Which?, the consumer association, has launched a 'super-complaint' over rail refunds."Unclaimed compensation for delayed and cancelled trains runs into the millions of pounds each year because train companies are making it far too difficult for passengers to get compensation for a rail delay or cancellation," says the campaign.
The complaint, also a petition, is calling on the rail regulator – the Office of Rail and Road – to investigate and make refunds easier for passengers to claim. But do you know what you're entitled to?
According to Which?, it largely depends on the rail operator but many are signed up for the Delay Repay scheme, which has a set of rules: if you're delayed arriving at your destination by half an hour, you can claim 50% of your ticket; if you're delayed by over an hour, you can claim the full price. This applies to season ticket holders too, who will be refunded the price of a single journey.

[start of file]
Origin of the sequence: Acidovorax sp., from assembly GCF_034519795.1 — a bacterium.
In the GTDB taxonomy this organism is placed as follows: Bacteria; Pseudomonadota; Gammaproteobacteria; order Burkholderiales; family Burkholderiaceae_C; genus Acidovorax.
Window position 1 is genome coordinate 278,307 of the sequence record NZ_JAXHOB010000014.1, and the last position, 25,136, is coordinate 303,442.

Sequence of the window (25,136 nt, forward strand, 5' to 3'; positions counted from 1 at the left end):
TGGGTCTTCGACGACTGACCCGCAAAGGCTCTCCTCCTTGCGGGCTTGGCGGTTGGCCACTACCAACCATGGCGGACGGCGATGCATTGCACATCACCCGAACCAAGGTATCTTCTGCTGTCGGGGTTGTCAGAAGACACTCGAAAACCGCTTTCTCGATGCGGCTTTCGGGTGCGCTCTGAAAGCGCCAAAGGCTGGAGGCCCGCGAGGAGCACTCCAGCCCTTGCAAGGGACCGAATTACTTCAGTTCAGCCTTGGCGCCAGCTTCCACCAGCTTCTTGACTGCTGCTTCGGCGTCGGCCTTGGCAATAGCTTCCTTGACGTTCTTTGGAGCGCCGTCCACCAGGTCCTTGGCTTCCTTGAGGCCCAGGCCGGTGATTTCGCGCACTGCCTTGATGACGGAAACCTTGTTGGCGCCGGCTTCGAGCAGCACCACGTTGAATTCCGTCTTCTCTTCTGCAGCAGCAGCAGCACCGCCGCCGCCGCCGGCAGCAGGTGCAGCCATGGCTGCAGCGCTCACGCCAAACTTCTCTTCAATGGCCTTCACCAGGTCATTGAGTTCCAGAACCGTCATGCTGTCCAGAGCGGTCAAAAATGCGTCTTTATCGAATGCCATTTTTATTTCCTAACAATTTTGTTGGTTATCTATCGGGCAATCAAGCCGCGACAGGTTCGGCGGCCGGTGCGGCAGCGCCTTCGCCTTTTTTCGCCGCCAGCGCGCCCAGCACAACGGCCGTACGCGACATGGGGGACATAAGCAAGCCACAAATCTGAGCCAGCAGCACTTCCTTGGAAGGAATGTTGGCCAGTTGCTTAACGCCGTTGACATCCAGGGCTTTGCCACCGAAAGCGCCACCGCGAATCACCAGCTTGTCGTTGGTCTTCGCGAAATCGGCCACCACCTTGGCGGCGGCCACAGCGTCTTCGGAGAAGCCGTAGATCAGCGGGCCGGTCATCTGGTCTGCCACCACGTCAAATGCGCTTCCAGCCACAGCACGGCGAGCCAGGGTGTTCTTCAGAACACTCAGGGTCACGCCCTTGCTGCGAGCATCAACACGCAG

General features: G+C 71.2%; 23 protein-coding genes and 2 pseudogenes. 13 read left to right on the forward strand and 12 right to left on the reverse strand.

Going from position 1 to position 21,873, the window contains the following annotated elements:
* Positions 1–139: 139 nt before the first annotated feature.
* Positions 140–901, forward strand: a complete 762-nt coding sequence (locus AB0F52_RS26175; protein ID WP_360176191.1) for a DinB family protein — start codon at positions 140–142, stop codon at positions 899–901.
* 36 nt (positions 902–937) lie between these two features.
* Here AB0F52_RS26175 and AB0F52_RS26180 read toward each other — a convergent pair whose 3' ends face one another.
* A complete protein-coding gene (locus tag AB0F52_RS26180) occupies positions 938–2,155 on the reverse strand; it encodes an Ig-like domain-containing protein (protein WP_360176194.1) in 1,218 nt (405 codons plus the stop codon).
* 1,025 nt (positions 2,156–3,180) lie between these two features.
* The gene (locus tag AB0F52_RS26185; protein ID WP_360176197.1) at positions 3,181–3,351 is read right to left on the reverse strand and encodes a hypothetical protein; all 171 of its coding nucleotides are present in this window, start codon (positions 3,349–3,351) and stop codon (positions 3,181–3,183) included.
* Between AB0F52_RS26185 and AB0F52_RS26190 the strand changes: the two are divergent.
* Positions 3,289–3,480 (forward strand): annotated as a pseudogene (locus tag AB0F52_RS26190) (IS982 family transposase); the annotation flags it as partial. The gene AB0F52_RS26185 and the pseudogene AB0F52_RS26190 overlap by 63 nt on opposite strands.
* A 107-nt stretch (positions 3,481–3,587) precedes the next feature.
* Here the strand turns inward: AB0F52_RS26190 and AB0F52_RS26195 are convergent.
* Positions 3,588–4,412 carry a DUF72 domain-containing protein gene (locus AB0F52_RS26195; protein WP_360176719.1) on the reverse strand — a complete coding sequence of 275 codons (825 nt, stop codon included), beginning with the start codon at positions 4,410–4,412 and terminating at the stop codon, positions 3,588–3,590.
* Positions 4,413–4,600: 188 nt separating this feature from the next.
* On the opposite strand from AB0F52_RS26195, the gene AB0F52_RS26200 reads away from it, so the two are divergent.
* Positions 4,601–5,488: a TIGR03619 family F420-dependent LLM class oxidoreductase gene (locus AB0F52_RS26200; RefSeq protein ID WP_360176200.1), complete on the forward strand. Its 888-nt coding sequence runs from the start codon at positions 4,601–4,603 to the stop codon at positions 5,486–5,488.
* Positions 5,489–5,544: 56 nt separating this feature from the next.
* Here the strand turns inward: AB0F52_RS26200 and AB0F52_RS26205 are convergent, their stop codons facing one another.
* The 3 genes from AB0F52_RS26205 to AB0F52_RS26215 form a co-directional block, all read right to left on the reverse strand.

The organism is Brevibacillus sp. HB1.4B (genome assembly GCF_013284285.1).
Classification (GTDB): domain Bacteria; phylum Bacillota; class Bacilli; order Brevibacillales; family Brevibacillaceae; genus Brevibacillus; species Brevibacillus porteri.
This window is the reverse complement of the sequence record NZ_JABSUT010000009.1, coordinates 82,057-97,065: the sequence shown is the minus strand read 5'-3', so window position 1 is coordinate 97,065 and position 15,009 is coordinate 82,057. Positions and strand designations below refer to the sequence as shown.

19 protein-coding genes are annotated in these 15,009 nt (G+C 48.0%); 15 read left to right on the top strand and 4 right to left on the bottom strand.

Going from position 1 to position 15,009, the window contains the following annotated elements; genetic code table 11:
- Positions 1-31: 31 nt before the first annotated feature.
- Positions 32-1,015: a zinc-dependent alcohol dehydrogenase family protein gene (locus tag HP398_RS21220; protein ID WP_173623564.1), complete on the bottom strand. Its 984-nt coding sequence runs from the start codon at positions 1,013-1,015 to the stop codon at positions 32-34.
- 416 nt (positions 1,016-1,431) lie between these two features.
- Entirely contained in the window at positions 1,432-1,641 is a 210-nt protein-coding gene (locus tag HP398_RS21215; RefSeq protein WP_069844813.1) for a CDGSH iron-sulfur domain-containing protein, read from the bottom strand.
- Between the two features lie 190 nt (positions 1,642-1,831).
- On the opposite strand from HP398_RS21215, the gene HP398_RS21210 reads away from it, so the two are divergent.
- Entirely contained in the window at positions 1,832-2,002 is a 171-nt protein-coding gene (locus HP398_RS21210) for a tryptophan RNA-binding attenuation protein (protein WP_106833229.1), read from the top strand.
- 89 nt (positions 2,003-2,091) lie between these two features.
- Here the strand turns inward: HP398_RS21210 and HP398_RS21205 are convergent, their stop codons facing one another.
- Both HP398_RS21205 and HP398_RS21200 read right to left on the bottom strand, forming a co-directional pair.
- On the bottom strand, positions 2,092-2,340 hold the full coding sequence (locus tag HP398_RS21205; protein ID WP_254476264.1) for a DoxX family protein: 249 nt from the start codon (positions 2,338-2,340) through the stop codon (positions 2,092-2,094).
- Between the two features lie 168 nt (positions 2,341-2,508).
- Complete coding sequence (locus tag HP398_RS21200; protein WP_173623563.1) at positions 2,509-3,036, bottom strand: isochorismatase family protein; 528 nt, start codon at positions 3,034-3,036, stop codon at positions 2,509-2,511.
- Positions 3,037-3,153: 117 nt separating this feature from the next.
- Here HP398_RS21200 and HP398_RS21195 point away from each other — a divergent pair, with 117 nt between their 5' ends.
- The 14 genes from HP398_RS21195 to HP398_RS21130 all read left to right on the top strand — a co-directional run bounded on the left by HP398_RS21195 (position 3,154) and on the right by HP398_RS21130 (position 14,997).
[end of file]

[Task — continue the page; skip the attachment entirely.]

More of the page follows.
You can find a list of all train companies offering delay/repay and the details of how to claim your refund on the Which? website.
Though it used to be the case that train companies would simply give you a rail voucher, they now have to offer cash refunds too – make sure you ask explicitly for a cash refund as otherwise you may be given rail vouchers automatically.
Within London, Tube passengers can claim for delays over 15 minutes, whereas Overground customers have to wait 30 minutes before they're eligible.
Delay/Repay rules only apply if the delay suffered is for reasons in the rail operators' control – e.g. if there is a suicide on the tracks, that would not entitle you to a refund as it was outside the operator's control.
If you're unhappy with the refund service of your rail operator, you can take your complain further by contacting Transport Focus, for journeys outside London, or London Travelwatch, for journeys inside the capital. Further still, you can contact the Parliamentary ombudsman.
If you're confused about your rights, you can download the EU's app, explaining passenger rights across Europe.